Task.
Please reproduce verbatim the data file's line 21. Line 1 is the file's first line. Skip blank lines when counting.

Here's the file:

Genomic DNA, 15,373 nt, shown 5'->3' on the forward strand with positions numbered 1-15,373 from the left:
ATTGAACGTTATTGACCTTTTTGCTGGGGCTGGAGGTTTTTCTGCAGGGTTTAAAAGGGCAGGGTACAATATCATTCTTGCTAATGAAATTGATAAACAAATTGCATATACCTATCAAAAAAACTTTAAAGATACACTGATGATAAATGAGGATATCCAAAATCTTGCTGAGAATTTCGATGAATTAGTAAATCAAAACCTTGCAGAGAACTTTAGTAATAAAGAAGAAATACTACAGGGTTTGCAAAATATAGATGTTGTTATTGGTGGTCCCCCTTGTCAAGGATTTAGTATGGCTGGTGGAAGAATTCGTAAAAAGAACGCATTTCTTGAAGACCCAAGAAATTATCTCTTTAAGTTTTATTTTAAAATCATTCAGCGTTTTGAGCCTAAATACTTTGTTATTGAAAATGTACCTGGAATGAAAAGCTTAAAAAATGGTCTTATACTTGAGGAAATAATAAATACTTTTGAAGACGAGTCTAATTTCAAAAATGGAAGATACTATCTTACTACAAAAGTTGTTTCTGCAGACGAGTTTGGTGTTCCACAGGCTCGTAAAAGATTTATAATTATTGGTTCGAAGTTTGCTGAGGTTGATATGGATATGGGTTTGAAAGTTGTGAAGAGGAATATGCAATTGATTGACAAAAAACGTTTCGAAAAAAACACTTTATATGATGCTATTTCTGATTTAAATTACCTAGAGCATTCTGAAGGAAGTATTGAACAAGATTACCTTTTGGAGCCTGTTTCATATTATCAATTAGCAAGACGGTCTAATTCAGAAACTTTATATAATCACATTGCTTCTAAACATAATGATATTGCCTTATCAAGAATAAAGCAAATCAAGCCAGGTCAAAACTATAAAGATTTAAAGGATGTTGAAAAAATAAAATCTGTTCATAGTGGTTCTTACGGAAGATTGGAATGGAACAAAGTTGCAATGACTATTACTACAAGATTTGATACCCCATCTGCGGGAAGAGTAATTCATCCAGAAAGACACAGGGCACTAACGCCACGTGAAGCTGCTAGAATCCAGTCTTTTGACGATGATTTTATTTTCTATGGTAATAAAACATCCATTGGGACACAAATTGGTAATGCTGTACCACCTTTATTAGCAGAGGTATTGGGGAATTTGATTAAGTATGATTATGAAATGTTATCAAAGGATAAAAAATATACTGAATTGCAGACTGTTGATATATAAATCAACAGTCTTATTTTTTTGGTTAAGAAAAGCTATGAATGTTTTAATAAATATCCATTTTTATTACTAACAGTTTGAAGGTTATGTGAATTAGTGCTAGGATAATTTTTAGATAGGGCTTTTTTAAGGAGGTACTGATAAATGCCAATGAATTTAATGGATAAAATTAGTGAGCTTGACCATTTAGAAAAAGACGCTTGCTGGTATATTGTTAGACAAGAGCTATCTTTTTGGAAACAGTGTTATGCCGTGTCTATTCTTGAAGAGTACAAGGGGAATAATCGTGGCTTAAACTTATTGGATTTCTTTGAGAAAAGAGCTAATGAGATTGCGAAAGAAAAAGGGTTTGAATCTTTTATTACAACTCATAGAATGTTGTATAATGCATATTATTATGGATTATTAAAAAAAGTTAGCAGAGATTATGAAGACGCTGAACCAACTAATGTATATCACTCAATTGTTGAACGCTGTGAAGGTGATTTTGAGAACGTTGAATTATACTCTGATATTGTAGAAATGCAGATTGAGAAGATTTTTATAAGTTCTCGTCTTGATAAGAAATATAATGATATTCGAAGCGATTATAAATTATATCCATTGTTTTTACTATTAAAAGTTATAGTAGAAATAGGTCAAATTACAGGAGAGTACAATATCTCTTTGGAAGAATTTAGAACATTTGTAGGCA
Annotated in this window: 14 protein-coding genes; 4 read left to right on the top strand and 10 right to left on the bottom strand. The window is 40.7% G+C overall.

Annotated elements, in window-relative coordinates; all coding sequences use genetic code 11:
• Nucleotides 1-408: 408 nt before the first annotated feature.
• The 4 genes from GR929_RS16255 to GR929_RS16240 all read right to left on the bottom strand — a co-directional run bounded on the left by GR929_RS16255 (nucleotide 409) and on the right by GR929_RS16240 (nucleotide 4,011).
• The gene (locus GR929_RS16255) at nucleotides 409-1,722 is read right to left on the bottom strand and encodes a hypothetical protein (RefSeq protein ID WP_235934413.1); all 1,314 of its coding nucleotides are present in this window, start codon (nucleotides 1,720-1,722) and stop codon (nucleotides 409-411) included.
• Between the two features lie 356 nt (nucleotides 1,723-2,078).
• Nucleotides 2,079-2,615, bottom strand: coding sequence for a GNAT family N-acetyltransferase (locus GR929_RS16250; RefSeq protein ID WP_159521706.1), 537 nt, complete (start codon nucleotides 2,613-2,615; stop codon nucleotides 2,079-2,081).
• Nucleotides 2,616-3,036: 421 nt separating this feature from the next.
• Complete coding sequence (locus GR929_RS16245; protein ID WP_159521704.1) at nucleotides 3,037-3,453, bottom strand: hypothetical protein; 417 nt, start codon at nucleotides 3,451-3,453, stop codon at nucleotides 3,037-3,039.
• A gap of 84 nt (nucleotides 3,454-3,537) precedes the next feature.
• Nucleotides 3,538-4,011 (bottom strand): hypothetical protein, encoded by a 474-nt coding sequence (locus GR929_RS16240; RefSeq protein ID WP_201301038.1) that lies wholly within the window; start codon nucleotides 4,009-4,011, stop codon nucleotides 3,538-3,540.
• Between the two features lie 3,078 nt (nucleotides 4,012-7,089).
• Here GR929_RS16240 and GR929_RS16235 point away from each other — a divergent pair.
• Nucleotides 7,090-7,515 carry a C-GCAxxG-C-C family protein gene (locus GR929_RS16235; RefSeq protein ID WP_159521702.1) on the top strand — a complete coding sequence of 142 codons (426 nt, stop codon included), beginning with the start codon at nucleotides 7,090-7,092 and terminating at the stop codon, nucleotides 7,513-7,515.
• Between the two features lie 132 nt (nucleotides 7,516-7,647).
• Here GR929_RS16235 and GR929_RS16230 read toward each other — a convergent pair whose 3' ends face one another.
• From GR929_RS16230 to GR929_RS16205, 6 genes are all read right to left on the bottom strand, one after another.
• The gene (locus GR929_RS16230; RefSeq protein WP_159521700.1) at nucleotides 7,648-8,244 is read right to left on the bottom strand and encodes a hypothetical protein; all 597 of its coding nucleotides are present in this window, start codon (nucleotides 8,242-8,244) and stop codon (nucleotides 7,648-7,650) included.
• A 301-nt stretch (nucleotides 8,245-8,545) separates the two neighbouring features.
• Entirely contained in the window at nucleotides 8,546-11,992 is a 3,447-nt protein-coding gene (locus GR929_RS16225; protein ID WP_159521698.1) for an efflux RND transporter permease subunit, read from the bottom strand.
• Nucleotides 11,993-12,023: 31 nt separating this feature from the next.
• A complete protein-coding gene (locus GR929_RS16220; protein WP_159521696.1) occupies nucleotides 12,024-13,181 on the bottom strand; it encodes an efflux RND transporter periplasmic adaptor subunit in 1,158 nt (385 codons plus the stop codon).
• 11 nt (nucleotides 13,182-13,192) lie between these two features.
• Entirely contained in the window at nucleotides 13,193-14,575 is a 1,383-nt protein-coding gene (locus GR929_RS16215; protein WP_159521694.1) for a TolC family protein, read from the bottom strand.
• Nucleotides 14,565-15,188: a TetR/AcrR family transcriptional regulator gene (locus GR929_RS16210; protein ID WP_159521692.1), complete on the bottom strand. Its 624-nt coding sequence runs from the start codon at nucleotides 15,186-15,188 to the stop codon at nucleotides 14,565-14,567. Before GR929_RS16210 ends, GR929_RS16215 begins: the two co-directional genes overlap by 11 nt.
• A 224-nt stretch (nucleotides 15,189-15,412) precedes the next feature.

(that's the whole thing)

• A 301-nt stretch (nucleotides 8,245-8,545) separates the two neighbouring features.